Of course, simply publishing a set of figures does not translate to a greater sense of inclusion and belonging – the work that follows these insights is what makes the difference. “Even if you don’t report the data, there are actions you can commit to as a company that will reduce any pay gap, such as not asking for salary history or addressing unconscious bias,” adds Glover. Crucially, collecting and analysing data on pay across ethnicities can start an important conversation about where your business needs to be. Payne says Network Rail has never looked back since it started expanding its reporting processes: “Doing this demonstrates you take equity seriously – both to people outside your organisation considering you as an employer, and your existing employees,” he says.
Where should businesses start?
Although the government has now confirmed it will not introduce a legal requirement for companies to report their ethnicity pay gap, there are solid reasons to move forward and do so. Getting ahead on the data is “an opportunity to show you’re credible” about your diversity and inclusion promises, says Alison Woods, partner and co-head of employment at CMS Law. “We’re seeing ESG starting to have a snowball impact, and much more is going on without legislation having to be in place,” she says. “It’s people power; companies are looking at this issue because of wider pressures rather than a legal obligation.” So how should organisations set about collecting and reporting the data?
- Build trust: “People might not be willing to share if they already have concerns about their employer’s approach to diversity,” says Woods. “We’ve seen clients go on a journey of trust, but if you’re clear on data privacy and how you will use the data, you can build up the information.”
- Collect the data: ‘Keep asking’ is a common message among organisations that have achieved high disclosure rates (anything north of 70 per cent, according to Sandra Kerr, race director at Business in the Community). Use data-capture moments such as employee surveys, annual appraisals and onboarding to increase levels of data sharing.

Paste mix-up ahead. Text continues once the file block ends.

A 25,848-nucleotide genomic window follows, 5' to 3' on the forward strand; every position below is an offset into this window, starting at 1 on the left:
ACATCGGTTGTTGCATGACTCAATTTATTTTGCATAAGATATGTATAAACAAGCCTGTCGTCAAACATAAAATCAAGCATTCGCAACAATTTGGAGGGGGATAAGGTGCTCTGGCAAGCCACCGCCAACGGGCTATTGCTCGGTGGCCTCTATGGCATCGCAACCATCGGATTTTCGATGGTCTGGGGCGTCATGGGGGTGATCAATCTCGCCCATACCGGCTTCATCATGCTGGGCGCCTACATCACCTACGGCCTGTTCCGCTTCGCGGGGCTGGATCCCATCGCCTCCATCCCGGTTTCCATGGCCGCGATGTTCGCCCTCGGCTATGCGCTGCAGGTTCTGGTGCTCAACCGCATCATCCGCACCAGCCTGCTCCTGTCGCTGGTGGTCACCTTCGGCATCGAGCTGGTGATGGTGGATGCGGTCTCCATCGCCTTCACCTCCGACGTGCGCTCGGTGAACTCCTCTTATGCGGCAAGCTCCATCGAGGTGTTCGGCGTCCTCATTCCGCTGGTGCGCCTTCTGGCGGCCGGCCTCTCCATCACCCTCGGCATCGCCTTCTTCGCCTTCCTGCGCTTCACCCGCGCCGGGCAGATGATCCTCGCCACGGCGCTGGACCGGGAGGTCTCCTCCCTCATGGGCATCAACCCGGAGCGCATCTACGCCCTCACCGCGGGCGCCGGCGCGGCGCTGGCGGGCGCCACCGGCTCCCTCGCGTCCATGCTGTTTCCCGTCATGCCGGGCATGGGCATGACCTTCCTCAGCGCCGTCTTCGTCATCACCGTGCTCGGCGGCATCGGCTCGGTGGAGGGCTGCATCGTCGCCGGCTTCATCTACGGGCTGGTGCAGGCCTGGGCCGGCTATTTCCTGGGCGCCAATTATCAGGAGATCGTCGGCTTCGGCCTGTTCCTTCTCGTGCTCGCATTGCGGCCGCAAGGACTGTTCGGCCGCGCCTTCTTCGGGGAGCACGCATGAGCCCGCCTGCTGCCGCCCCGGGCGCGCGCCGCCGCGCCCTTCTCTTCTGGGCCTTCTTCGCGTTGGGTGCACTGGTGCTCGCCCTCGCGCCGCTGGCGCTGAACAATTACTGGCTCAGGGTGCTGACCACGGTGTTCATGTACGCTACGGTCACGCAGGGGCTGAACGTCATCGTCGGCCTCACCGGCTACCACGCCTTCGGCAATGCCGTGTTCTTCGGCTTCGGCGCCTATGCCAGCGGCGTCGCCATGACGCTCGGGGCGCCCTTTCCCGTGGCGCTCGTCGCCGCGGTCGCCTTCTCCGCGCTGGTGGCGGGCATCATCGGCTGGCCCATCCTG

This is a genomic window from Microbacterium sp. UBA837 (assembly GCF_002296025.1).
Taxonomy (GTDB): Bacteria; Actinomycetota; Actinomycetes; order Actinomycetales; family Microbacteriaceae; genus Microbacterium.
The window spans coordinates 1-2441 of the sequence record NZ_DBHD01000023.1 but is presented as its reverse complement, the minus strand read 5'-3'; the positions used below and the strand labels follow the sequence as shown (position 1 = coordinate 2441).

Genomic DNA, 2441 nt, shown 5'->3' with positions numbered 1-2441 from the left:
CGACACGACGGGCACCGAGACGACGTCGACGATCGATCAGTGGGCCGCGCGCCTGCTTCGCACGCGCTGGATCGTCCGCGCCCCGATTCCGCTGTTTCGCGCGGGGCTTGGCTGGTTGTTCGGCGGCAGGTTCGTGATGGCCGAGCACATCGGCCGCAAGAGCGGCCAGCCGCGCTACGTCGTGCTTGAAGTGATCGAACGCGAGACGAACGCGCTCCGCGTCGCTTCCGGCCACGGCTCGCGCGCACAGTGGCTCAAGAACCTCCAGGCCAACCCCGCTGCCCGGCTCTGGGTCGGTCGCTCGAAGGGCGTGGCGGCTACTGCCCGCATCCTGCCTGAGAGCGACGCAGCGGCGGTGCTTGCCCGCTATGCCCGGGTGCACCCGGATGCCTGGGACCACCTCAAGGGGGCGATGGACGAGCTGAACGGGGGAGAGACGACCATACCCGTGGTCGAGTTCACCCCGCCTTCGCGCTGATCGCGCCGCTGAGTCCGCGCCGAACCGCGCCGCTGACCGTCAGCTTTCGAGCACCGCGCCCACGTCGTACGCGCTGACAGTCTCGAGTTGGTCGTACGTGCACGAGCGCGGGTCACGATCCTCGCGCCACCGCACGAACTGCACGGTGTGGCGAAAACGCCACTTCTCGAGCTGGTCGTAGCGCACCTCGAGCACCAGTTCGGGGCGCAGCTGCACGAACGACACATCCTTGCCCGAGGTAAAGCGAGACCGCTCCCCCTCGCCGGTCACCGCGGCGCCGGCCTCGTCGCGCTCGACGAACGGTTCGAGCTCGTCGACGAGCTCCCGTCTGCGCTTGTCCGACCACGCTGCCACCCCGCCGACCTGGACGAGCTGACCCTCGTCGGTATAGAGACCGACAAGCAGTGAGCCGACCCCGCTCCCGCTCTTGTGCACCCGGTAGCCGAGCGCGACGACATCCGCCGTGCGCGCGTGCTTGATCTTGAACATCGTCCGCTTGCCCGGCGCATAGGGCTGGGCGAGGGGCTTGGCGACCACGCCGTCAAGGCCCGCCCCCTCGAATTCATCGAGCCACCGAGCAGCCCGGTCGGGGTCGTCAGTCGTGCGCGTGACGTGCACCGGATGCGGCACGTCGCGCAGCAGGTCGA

- Run the numbers: In its Ethnicity Pay Reporting guide, the CIPD recommends organisations publish a) the difference between the median hourly rate of pay of all “full-pay relevant” white employees and the same for those from other ethnic minority backgrounds and b) the difference between the mean hourly rate of pay for the same groups.
- Break down the data: If numbers allow, run an additional analysis based on more detailed ethnicity categories alongside the headline figure. As with gender pay reporting, organisations could also look at the gap in bonus payments and present pay gap analysis across quartile pay bands.
- Present the context: The CIPD advocates two additional statistics that do not appear in gender pay reports: demographic data on the proportion of an employer’s total workforce from ethnic minority backgrounds; and the proportion of employees that chose to disclose their ethnicity. This data can then be used as contextual information in your report.
- Produce a narrative: A key recommendation of the Commission on Race and Ethnic Disparities is that organisations publish a diagnosis and action plan, setting out the reasons for and steps to address the disparities the figures have highlighted. “Having a duty to report does not fix the problem, as we’ve seen with the gender pay gap,” adds Woods. “Start to think about what your narrative would be, engage with your workforce and see if there is a wider commitment to change.”